• Presence: Does the presenter appropriately engage the audience by maintaining eye contact, projecting his or her voice, and delivering the content of the presentation with confidence and credibility?
  • Use of Time:  Does the presenter wisely use the time allotted to convey the essential points?
  • Questions:  How well is the presenter able to answer questions with thoughtful, substantive responses?

Class Participation:

Students are expected to actively engage in discussions, ask thoughtful questions, and provide meaningful contributions to encourage critical analysis of issues discussed during class.  The quality of student comments and questions is more important than the quantity of these remarks.

Standards of Classroom Conduct

High quality graduate education depends upon the professional and ethical conduct of the participants.  Faculty and graduate students share complementary responsibilities in the maintenance of academic standards.  To this end, it is essential that CISA students conduct themselves in a professional and civil manner and refrain from disruptive classroom behaviors.  Examples of disruptive behaviors are: arriving late to class; using electronic devices such as cellular phones, engaging in text messaging, or responding to emails during lectures; leaving class to retrieve a drink or snack item; leaving to smoke or engage in a conversation; and carrying on personal conversations while others are talking.  Computer use during class is at the discretion of the professor.  Students should refrain from using computers for purposes other than classroom contribution and the course learning objectives.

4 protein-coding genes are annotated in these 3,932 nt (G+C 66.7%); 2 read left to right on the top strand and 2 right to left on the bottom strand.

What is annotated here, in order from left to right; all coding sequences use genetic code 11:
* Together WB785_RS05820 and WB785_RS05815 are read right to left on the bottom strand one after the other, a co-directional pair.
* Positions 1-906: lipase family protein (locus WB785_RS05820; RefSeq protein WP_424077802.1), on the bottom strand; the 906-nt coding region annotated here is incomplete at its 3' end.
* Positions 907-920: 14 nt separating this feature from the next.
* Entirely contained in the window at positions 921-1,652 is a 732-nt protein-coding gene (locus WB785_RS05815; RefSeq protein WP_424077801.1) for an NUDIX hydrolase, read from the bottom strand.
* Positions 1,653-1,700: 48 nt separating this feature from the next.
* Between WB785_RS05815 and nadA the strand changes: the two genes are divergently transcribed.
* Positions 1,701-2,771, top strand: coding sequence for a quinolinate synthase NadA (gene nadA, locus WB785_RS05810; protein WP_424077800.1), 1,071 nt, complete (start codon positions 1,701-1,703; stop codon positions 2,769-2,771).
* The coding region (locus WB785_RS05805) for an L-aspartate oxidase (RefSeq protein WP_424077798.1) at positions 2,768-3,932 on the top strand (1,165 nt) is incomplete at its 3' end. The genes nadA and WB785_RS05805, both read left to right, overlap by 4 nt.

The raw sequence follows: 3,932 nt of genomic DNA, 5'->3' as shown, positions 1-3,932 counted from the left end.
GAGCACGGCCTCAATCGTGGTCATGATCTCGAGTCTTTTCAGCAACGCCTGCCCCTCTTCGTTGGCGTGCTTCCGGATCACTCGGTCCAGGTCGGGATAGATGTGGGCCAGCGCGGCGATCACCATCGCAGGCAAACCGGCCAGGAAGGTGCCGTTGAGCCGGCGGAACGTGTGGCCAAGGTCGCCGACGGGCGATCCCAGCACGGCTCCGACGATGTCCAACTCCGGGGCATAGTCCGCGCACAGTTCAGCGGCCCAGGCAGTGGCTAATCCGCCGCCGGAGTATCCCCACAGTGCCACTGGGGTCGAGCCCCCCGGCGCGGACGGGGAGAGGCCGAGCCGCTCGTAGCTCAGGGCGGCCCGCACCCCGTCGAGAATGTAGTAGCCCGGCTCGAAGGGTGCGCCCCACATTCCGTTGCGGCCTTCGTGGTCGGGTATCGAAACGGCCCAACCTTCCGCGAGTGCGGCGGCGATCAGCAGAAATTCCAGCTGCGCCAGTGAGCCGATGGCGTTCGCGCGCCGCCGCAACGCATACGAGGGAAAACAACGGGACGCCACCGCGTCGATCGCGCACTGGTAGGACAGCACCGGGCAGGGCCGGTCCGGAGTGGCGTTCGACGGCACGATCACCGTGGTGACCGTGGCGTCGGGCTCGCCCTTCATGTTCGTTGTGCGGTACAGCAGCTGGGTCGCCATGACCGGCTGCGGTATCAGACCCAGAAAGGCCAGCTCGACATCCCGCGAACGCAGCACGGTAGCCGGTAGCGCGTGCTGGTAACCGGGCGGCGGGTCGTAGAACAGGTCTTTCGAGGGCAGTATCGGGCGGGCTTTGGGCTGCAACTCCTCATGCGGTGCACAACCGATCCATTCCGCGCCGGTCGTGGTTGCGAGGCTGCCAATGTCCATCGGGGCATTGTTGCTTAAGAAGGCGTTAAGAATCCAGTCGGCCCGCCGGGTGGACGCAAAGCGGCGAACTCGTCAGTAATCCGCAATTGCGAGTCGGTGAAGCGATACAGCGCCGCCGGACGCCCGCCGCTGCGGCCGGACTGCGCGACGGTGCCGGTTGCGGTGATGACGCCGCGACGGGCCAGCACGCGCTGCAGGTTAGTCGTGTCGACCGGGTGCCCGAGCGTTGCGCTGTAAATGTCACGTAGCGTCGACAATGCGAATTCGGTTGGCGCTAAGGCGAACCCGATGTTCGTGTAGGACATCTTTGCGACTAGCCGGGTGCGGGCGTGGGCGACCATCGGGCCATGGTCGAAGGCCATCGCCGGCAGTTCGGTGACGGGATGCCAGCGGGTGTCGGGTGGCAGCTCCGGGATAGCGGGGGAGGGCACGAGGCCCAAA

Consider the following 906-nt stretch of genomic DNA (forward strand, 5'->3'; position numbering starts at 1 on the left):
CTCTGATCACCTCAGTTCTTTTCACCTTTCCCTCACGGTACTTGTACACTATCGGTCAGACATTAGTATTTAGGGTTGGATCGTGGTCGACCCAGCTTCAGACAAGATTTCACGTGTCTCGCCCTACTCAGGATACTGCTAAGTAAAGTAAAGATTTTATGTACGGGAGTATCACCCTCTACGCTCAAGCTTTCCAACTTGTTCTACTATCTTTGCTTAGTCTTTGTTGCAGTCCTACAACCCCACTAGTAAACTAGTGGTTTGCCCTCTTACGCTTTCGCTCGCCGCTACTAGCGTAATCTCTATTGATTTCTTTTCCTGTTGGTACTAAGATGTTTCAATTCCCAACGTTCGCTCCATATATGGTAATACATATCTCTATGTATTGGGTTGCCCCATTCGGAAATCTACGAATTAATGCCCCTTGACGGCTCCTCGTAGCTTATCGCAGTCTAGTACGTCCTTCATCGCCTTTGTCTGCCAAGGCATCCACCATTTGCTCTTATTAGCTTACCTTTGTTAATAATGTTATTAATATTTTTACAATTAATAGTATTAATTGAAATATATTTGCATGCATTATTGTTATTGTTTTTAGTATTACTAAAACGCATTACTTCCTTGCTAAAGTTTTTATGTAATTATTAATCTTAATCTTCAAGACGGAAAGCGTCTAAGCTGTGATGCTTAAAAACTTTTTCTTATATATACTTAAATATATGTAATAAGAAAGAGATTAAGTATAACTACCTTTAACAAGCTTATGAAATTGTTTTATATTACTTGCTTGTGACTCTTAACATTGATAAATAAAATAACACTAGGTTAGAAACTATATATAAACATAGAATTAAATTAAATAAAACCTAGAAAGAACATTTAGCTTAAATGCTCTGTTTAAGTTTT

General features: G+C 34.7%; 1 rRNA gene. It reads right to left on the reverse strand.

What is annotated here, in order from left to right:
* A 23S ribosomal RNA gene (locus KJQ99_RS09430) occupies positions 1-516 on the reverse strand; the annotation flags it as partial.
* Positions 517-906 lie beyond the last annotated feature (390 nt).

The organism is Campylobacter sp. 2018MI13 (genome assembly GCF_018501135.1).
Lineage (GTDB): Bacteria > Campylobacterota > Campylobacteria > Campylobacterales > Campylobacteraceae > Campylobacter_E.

CISA students are expected to contribute to seminar discussions and to engage in a professional and respectful manner with their professors and fellow students. Differences of opinion should be conveyed with appropriate regard for the objective, academic, and professional environment fostered at CISA.

CISA Attendance/Absence Policy

Students at CISA have a professional responsibility to attend all classes.  Students registered in NDU elective courses are required to attend those courses even during CISA research and writing weeks.  The following defines NDU’s Absence Policy:

  1. Students must notify the CISA Dean of Students and their professor of any absences.
  2. Foreseen absences (e.g. student travel) require prior notification.
  3. Unforeseen absences (e.g. personal injury or illness) require notification as soon as possible but no later than the first day the student returns to class.